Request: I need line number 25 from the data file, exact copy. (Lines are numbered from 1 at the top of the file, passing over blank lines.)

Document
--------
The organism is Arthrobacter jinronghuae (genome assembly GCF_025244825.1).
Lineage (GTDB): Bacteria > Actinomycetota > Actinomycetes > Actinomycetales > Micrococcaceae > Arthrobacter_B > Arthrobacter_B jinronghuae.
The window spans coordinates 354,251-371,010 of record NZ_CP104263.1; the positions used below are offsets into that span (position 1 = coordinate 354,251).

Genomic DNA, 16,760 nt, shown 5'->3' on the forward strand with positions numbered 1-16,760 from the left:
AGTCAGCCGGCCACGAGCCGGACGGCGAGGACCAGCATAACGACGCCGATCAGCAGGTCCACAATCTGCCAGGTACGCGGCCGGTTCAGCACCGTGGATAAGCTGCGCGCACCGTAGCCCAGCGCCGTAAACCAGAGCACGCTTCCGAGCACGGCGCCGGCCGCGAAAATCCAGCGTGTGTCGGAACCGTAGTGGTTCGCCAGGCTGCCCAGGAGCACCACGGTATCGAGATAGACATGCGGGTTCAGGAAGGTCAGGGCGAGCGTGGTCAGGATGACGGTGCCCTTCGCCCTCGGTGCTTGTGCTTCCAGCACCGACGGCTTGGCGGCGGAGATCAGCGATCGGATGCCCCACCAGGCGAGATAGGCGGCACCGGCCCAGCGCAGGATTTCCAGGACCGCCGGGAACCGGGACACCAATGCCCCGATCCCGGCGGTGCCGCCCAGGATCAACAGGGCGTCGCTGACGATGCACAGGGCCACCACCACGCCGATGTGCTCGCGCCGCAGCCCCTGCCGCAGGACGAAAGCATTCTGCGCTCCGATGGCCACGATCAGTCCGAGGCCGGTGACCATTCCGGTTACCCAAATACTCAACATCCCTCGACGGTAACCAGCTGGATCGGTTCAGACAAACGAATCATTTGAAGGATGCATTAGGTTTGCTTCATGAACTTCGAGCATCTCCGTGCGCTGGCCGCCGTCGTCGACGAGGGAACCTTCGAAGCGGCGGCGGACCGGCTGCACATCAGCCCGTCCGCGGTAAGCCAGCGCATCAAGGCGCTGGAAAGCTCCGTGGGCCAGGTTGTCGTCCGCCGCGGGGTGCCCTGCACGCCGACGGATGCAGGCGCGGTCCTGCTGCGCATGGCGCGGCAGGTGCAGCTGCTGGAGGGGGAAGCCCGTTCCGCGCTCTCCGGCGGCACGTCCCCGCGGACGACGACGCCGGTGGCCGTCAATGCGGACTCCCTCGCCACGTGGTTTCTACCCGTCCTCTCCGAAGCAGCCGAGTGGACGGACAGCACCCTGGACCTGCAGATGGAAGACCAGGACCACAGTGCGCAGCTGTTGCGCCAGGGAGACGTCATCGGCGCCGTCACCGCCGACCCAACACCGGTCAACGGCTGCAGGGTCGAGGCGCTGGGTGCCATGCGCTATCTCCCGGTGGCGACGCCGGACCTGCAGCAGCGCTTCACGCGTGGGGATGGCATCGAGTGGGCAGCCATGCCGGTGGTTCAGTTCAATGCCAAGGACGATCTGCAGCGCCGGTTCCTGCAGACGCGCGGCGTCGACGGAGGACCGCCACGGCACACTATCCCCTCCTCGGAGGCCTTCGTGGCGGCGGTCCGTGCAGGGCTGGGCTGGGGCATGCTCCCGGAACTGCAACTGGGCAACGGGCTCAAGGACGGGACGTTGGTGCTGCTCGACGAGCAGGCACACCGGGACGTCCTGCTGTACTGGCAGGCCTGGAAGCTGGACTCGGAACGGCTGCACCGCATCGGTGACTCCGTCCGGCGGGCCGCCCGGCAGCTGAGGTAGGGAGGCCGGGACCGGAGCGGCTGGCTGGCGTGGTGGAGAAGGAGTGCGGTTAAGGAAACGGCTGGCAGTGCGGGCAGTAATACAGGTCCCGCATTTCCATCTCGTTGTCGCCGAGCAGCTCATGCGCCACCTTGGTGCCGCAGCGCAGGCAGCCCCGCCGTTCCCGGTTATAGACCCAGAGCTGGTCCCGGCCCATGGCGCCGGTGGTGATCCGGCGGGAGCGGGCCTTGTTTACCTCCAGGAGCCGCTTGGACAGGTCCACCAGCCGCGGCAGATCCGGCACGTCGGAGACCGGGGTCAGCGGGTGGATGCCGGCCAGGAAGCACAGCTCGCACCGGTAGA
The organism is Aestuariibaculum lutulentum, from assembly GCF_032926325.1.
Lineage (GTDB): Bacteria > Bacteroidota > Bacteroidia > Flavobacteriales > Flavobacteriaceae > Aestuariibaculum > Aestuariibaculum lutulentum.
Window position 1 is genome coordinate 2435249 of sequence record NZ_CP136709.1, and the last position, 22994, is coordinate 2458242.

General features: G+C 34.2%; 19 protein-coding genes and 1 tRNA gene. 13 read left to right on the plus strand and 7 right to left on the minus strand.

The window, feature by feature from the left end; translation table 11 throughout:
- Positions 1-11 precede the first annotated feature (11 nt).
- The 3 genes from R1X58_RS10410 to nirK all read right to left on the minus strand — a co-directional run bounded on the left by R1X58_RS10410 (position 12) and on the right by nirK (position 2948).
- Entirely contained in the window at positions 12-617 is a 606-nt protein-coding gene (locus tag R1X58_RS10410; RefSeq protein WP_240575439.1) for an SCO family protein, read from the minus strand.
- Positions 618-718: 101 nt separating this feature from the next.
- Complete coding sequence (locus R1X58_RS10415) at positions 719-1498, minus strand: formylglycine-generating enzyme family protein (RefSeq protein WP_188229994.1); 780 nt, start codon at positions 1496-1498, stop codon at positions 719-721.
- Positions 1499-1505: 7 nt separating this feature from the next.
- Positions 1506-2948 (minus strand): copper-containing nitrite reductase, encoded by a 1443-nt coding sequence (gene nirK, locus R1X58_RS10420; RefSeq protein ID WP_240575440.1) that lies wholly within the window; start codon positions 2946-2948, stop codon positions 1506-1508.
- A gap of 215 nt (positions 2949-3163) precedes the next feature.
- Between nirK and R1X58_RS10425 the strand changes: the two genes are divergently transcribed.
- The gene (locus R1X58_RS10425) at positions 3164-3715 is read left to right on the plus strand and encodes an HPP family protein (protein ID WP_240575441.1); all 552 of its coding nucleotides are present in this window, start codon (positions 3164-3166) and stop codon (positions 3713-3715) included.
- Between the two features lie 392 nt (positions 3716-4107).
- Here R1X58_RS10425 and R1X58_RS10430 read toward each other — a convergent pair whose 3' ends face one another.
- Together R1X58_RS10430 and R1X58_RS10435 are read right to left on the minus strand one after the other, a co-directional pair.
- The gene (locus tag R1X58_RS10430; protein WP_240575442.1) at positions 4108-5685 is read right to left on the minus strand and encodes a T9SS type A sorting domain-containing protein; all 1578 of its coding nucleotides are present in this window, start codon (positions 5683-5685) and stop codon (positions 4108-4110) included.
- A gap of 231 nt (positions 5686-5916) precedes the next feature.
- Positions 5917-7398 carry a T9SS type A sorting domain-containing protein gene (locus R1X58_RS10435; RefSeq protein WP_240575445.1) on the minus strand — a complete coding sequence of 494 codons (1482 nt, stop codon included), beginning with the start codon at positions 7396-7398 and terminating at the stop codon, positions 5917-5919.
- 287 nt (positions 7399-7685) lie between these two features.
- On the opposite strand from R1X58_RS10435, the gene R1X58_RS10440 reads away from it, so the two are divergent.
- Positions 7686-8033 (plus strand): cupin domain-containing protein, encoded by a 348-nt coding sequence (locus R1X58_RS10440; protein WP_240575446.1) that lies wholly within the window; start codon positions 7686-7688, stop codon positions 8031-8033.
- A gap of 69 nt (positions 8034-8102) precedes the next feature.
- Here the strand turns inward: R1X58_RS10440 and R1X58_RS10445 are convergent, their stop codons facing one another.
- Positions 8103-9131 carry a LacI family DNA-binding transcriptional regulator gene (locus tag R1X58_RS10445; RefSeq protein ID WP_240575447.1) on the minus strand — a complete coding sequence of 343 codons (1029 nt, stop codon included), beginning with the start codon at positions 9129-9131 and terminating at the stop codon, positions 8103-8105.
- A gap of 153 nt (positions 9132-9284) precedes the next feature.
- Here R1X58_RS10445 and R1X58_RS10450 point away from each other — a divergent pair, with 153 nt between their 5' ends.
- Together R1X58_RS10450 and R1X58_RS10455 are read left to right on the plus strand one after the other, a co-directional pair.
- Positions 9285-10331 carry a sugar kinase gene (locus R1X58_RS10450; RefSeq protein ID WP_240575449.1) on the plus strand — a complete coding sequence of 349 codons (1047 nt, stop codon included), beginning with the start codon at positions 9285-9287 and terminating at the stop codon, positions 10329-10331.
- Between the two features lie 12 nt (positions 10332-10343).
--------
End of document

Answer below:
- A gap of 231 nt (positions 5686-5916) precedes the next feature.